At the Garden in the Woods, horticultural staff have always taken a more environmental approach, collecting and chopping leaves to reapply to gardens in lieu of bark mulch. But in the past three years, the staff have modified the process further to be even more sustainable. The new strategies take into account both budgets and ecosystems and have had a positive impact on both. The fundamental shift includes a more natural approach to leaf management. Now the staff leave the majority of the leaves in place, further minimizing their carbon footprint. Mark Richardson will share tips and lessons learned as they have committed to leave the leaves, an ecological method which is both intriguing and achievable.
We wrap up the program with a panel discussion. The afternoon speakers will answer questions about these new strategies and will address audience questions as well.
Continuing Education Units (CEUs) have been granted by NOFA (4.0 credits), LA CES (4.0 credits), and MCLP (1.0 credits).
Ben Barkan is the owner & founder of HomeHarvest, a Boston area landscape design company that creates edible landscapes of abundant, nutrient-dense produce in gardens that are aesthetically pleasing and function as resilient and regenerative ecosystems. Ben holds a degree in Sustainable Agriculture from the Stockbridge School of Agriculture, is permaculture-design certified, and has worked on more than 35 organic farms in New England, California, Oregon, Hawaii, New Zealand, Australia, and Costa Rica. With a rich set of experiences, Ben applies lessons learned to HomeHarvest’s unique custom garden installations.
Anna Fialkoff is an Ecological Horticulturist & Designer at Garden in the Woods, New England Wild Flower Society. She is a graduate of the Conway School of Landscape Design.
Nick Novick owns and operates Small Planet Landscaping, which provides environmentally responsible land-care services including design, installation, and maintenance of meadows, woodland gardens and other habitat types based on native-plant communities. Other services include home orchard care, and lawn fertility and weed management. In addition to his degree in Environmental Conservation, Nick is a graduate of the UMass Extension Green School; and is a Rhode Island/CRMS Coastal Invasive Plant Manager; and is the ELA representative on the Massachusetts Invasive Plant Advisory Group. Nick is a former ELA board member and newsletter editor.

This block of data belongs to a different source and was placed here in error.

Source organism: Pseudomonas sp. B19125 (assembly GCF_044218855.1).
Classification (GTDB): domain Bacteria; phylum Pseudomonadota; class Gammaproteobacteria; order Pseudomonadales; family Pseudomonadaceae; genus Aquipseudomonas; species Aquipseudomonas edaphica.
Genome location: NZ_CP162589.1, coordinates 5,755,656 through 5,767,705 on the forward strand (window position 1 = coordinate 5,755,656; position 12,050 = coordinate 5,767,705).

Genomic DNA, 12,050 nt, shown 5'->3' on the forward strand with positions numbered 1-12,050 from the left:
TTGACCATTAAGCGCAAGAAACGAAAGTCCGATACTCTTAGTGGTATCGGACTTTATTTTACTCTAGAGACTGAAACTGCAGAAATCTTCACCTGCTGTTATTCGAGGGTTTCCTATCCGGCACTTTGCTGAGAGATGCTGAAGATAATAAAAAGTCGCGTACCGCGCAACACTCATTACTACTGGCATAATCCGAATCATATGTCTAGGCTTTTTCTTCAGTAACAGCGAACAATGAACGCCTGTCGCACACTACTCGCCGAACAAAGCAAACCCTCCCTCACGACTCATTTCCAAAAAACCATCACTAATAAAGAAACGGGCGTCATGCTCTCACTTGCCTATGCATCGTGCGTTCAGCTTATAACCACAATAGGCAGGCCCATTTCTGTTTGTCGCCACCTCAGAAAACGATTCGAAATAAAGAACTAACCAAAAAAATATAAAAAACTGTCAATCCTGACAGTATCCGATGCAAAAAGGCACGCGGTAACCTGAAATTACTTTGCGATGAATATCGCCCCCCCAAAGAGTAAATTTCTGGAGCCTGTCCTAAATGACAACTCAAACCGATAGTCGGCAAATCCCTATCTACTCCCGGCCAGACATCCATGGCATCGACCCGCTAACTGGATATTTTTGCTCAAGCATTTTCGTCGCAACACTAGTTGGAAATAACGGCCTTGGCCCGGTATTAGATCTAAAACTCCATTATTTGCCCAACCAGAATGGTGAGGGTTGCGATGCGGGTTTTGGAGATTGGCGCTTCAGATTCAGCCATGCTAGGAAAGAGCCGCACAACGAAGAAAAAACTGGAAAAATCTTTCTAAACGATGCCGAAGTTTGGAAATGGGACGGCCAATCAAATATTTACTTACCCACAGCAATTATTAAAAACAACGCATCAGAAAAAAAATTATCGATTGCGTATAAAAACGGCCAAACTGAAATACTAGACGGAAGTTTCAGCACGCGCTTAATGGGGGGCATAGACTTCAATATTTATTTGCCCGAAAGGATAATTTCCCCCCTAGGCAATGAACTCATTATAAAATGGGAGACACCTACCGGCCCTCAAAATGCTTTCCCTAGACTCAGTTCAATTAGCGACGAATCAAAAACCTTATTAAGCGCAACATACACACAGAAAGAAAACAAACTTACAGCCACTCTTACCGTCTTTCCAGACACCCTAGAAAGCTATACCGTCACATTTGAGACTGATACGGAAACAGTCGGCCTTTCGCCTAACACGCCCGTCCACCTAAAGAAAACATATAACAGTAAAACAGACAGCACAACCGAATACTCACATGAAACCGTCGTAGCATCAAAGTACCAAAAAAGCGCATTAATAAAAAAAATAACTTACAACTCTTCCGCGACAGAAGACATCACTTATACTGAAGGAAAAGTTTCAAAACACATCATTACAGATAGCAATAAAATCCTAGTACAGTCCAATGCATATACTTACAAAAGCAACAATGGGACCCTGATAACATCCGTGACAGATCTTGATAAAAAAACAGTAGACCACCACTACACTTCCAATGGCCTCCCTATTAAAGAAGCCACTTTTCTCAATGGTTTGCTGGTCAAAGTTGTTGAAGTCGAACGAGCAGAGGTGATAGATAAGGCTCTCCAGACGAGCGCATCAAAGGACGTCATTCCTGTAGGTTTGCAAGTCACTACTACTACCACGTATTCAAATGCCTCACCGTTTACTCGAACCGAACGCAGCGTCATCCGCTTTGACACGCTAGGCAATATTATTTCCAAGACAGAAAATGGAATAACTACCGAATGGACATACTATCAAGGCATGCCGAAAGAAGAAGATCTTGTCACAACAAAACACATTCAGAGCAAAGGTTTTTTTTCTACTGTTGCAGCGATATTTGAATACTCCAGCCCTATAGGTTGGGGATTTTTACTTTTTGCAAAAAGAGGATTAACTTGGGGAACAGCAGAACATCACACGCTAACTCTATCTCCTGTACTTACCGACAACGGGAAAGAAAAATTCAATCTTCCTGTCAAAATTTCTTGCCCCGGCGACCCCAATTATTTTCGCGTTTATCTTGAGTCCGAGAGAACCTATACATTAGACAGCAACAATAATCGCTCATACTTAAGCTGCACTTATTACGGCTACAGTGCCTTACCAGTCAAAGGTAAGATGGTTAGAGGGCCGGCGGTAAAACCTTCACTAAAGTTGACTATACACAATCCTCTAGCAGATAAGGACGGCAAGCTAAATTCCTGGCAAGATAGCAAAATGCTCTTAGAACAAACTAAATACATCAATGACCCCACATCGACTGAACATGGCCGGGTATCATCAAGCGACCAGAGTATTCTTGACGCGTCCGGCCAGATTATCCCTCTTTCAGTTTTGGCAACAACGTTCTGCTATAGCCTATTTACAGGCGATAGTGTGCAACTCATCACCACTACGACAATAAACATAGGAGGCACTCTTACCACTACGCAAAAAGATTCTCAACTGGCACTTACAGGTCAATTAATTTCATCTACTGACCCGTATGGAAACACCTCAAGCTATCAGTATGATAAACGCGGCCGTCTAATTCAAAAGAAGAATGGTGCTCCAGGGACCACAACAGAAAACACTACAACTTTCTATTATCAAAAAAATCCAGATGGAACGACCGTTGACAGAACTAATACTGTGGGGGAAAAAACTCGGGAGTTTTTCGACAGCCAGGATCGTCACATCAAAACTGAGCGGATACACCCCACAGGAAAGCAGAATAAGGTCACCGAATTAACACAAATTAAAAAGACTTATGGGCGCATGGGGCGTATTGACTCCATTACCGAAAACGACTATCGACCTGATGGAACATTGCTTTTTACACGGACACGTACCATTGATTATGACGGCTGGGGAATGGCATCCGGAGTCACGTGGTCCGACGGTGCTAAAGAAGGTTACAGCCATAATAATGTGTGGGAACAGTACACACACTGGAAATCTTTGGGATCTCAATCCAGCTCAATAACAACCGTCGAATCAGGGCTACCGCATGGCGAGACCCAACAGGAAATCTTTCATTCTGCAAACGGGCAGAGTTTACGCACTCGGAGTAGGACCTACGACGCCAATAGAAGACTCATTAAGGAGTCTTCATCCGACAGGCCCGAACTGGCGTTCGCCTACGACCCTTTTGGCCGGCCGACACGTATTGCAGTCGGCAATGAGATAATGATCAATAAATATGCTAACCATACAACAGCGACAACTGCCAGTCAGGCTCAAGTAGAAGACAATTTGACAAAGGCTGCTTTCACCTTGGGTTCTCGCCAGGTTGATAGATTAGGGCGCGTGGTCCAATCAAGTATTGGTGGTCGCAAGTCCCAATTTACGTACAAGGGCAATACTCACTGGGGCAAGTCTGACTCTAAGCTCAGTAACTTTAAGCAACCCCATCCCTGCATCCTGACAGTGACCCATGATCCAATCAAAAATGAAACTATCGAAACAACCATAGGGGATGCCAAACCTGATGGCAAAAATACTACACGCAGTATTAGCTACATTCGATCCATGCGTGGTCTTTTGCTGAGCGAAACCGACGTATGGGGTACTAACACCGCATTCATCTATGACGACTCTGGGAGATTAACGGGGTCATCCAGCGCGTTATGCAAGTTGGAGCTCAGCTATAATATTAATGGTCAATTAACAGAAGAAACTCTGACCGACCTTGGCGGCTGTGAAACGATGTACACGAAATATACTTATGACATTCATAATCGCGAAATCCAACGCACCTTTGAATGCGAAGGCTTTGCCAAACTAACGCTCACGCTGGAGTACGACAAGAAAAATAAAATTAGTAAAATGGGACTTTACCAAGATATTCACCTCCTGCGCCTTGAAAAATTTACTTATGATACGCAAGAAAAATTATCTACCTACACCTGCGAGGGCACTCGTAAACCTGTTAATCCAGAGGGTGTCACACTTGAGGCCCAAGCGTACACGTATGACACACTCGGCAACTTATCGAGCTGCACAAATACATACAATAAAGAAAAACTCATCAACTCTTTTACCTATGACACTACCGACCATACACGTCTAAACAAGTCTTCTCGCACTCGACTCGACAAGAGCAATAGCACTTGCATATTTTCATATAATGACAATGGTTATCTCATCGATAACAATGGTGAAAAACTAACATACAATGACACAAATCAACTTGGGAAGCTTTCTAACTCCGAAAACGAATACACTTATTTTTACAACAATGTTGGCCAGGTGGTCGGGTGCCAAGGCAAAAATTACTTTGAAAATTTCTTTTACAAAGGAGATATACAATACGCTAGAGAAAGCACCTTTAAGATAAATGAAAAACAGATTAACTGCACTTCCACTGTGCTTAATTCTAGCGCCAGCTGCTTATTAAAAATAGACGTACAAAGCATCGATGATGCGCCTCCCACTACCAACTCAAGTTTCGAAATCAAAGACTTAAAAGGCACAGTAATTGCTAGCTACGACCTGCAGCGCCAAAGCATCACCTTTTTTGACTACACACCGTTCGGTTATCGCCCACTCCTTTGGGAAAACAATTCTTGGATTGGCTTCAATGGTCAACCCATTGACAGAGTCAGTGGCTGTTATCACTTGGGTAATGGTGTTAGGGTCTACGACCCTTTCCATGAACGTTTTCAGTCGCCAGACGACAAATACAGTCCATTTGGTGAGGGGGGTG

Mark Richardson oversees the New England Wildflower Society’s botanic garden, Garden in the Woods, and its native plant nursery operation, Nasami Farm, in Whately, Massachusetts. He studied ornamental horticulture at University of Rhode Island and helped run a mid-sized ornamental plant nursery before finding his true passion in public horticulture. He led undergraduate programs at Longwood Gardens, overhauled the curriculum of the Professional Gardener Program, and oversaw adult education at Brookside Gardens. In 2013, Mark assisted with the development of the first comprehensive master plan for Garden in the Woods. He holds an MS from the University of Delaware’s Longwood Graduate Program. Mark also serves as a Trustee on the ELA Board of Directors.